#136–Budgets & old folks require flexibility . . .

 

This past week, I learned again and again that it pays to be flexible, to come up with new ways of doing things, to adapt when things don’t go to plan, to go with the flow, and to enjoy veering away from the script.

FFOB Budget

This past Tuesday was the first meeting of the Florence Festival of Books. Although, the event doesn’t take place until September 27, the committee’s work has begun.

When working on the 2014 budget for the meeting, I quickly discovered, it was going to take some doing. In fact, I did two budgets––one showing no increase in fees and one showing increases.

We had a really good turnout last year of both participants and attendees. But we had some things in our favor that won’t be happening again this year. There was the 2 ½ page story spread (including the whole front page) in the NW Boomer & Senior News and the 11,000 flyers that went out in the Central Lincoln PUD bills as well as two other big events happening the same weekend that brought lots of people to town. And there was a huge storm that drove everybody inside. Can’t tell about Mother Nature, of course, but don’t think we can count on another big storm in September on one particular day.

And now that the FFOB is an official FEC event, it needs to show more profit. I never factored that in before; I just tried to stay within our budget and not lose money. And we know that to keep authors participating, we have to generate crowds of people to come buy their books.

Because of all these factors, I felt we needed more advertising. In talking to an ad rep, I realized just how expensive advertising can be. I was advised to double our fees but knew that would never pass the committee.

What to do? Our only income sources are sponsorships and table fees for participants. So I spent most of a whole day working out various configurations. I finally came up with a grand compromise that raised the rates and sponsorships enough to allow for additional advertising.

Here is the FFOB Planning Committee: Connie Bradley, Shelley Taylor, Maire Testa, Meg Spenser, Kevin Rhodes, Ellen Traylor, and me.

Here is the FFOB Planning Committee( from left to right): Connie Bradley, Shelley Taylor, Maire Testa, Meg Spenser, Kevin Rhodes, Ellen Traylor, and me.

At our meeting, I gave a very impassioned plea as to why we needed to make these increases before passing out the budgets. After much discussion, one committee member came up with a brilliant suggestion regarding the sponsorships that everyone approved, but most of the members wanted to have until the next meeting in May to consider the fee increases. I had hoped to get it decided at this meeting, because it puts the brakes on nearly everything until we do. But the budget isn’t mine, it’s the responsibility of the whole committee and these are major decisions. I went with the flow.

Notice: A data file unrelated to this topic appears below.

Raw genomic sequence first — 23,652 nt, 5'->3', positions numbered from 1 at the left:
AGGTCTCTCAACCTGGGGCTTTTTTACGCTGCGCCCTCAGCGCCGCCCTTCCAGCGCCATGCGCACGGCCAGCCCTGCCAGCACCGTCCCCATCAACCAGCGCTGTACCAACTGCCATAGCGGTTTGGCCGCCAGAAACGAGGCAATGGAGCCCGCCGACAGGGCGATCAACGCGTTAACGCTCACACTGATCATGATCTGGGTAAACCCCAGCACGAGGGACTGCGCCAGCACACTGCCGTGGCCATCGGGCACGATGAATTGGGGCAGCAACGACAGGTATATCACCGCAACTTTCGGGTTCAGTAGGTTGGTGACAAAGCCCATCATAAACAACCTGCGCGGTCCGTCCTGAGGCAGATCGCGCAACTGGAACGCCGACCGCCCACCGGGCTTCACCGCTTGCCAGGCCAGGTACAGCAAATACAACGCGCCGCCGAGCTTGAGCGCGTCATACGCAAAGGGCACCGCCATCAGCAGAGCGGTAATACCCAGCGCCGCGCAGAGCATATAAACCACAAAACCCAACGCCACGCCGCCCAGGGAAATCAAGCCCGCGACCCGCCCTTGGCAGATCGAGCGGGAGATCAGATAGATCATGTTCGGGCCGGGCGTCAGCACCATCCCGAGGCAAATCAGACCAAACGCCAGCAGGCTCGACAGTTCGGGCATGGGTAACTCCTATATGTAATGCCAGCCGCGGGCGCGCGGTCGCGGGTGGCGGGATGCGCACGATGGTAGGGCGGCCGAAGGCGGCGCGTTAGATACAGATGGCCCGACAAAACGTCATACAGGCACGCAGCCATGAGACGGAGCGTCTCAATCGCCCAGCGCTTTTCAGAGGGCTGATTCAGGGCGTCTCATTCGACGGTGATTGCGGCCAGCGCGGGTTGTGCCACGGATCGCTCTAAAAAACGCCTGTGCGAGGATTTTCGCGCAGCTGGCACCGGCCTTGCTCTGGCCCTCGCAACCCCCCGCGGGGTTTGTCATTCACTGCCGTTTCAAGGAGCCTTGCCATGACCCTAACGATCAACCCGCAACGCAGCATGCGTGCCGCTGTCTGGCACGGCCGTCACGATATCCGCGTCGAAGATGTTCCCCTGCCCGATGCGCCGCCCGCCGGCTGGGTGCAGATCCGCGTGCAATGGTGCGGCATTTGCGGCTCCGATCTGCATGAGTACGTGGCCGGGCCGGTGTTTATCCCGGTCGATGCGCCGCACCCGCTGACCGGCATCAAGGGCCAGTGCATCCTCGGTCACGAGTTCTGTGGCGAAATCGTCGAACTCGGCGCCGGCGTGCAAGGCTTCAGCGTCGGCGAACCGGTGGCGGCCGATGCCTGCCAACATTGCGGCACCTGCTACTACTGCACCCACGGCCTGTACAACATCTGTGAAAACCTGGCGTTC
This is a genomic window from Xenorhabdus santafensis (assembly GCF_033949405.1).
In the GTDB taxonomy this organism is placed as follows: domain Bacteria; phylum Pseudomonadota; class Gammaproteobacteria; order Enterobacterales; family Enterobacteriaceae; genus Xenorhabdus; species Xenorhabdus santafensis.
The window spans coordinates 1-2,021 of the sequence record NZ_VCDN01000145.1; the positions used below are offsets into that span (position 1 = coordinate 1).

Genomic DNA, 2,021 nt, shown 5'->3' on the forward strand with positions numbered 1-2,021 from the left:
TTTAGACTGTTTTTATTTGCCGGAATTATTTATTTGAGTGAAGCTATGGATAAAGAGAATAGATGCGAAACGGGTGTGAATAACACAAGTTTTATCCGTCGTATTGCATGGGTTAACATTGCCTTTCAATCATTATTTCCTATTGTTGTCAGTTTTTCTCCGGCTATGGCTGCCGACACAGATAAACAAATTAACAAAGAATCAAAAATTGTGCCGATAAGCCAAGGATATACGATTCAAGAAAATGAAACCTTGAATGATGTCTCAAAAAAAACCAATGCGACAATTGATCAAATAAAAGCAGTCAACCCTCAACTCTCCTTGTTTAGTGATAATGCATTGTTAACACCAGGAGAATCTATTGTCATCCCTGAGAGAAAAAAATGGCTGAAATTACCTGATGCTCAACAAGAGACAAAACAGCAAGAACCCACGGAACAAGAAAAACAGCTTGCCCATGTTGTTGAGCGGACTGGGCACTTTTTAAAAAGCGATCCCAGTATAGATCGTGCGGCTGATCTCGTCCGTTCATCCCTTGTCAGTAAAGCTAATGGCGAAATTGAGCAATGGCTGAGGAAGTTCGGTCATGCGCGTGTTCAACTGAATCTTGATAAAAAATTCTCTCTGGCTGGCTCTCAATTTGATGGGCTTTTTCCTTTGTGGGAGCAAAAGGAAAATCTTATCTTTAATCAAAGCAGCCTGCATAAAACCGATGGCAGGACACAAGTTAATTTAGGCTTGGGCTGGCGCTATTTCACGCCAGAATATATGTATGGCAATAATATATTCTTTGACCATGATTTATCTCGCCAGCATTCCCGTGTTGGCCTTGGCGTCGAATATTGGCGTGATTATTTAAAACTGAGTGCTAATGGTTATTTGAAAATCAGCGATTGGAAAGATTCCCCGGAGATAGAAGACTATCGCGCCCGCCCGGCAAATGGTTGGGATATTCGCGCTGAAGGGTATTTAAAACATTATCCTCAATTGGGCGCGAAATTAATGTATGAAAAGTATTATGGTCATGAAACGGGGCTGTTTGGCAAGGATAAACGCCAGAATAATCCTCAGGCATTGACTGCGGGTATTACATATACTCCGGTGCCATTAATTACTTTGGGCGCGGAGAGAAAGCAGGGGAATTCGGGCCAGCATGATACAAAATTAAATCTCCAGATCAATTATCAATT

PowerPoint & Old Folks

Then on Wednesday, I had two PowerPoint presentations scheduled about my bridge books and Oregon’s coastal bridges––one in Springfield in the morning and one in Eugene in the afternoon. Both were at assisted living facilities, and once again I learned to be flexible.

It has been months since I had given a presentation. And this new one I had only given twice before. So I spent a whole day working on it. I went through and made numerous changes both in the text and the photos before practicing and timing it a couple of times. When I felt ready, I got everything in place by the door: the projector, laptop, props, big bridge chart, flyers, business cards, and the printed text as well as Google maps. Boxes of books were already in the car.

On trips to the Eugene area, I often get lost if I veer off my usual routes. I worry as much about that as the presentations. So I got the Google maps ready before I even worked on anything else.

The day of the event, I got away about 10 minutes late, lost about 15 more minutes because of work stoppages on Hwy 126, and when I got there, I lost another five minutes trying to find the right building. So instead of getting there an hour early to set up and be able to greet people as they come in, I was arriving with only a half hour to set up.